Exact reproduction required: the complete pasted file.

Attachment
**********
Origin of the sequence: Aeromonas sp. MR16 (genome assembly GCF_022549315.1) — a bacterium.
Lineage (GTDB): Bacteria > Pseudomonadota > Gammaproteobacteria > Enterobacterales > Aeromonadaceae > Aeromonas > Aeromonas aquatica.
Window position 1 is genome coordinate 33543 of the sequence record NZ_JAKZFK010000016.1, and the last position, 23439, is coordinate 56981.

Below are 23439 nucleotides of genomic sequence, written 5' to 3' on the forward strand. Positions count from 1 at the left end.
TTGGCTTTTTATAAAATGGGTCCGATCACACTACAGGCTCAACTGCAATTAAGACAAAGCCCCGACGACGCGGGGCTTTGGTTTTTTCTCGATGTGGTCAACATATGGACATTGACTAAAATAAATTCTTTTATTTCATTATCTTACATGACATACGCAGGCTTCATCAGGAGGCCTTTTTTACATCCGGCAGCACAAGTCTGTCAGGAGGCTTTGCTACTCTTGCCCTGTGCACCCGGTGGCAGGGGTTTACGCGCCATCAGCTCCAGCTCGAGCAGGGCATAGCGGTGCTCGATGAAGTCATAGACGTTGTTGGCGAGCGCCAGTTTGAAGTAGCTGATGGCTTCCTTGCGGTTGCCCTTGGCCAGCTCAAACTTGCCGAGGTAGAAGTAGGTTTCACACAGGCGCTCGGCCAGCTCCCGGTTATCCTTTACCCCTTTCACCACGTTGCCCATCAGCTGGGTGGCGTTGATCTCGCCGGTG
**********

Origin of the sequence: Aeromonas sp. MR16 (genome assembly GCF_022549315.1) — a bacterium.
Lineage (GTDB): Bacteria > Pseudomonadota > Gammaproteobacteria > Enterobacterales > Aeromonadaceae > Aeromonas > Aeromonas aquatica.
Window position 1 is genome coordinate 33543 of the sequence record NZ_JAKZFK010000016.1, and the last position, 23439, is coordinate 56981.

Below are 23439 nucleotides of genomic sequence, written 5' to 3' on the forward strand. Positions count from 1 at the left end.
TTGGCTTTTTATAAAATGGGTCCGATCACACTACAGGCTCAACTGCAATTAAGACAAAGCCCCGACGACGCGGGGCTTTGGTTTTTTCTCGATGTGGTCAACATATGGACATTGACTAAAATAAATTCTTTTATTTCATTATCTTACATGACATACGCAGGCTTCATCAGGAGGCCTTTTTTACATCCGGCAGCACAAGTCTGTCAGGAGGCTTTGCTACTCTTGCCCTGTGCACCCGGTGGCAGGGGTTTACGCGCCATCAGCTCCAGCTCGAGCAGGGCATAGCGGTGCTCGATGAAGTCATAGACGTTGTTGGCGAGCGCCAGTTTGAAGTAGCTGATGGCTTCCTTGCGGTTGCCCTTGGCCAGCTCAAACTTGCCGAGGTAGAAGTAGGTTTCACACAGGCGCTCGGCCAGCTCCCGGTTATCCTTTACCCCTTTCACCACGTTGCCCATCAGCTGGGTGGCGTTGATCTCGCCGGTG